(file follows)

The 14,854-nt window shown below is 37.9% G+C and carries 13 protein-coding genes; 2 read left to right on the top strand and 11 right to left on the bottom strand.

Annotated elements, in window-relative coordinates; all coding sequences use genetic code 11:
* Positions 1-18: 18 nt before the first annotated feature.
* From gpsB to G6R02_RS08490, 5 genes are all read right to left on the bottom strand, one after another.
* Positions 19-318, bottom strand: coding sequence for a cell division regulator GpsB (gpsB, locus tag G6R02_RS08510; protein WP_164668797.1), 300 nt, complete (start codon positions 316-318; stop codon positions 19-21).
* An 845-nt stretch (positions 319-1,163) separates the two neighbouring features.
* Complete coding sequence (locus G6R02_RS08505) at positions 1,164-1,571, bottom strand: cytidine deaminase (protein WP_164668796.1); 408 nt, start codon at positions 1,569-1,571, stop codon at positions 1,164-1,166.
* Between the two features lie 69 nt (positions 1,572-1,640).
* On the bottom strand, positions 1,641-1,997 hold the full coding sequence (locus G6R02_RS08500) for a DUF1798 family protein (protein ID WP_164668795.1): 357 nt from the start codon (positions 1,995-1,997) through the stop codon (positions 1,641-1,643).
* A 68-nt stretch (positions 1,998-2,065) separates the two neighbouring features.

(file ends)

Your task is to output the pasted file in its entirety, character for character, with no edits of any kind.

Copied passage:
The 14,854-nt window shown below is 37.9% G+C and carries 13 protein-coding genes; 2 read left to right on the top strand and 11 right to left on the bottom strand.

Annotated elements, in window-relative coordinates; all coding sequences use genetic code 11:
* Positions 1-18: 18 nt before the first annotated feature.
* From gpsB to G6R02_RS08490, 5 genes are all read right to left on the bottom strand, one after another.
* Positions 19-318, bottom strand: coding sequence for a cell division regulator GpsB (gpsB, locus tag G6R02_RS08510; protein WP_164668797.1), 300 nt, complete (start codon positions 316-318; stop codon positions 19-21).
* An 845-nt stretch (positions 319-1,163) separates the two neighbouring features.
* Complete coding sequence (locus G6R02_RS08505) at positions 1,164-1,571, bottom strand: cytidine deaminase (protein WP_164668796.1); 408 nt, start codon at positions 1,569-1,571, stop codon at positions 1,164-1,166.
* Between the two features lie 69 nt (positions 1,572-1,640).
* On the bottom strand, positions 1,641-1,997 hold the full coding sequence (locus G6R02_RS08500) for a DUF1798 family protein (protein ID WP_164668795.1): 357 nt from the start codon (positions 1,995-1,997) through the stop codon (positions 1,641-1,643).
* A 68-nt stretch (positions 1,998-2,065) separates the two neighbouring features.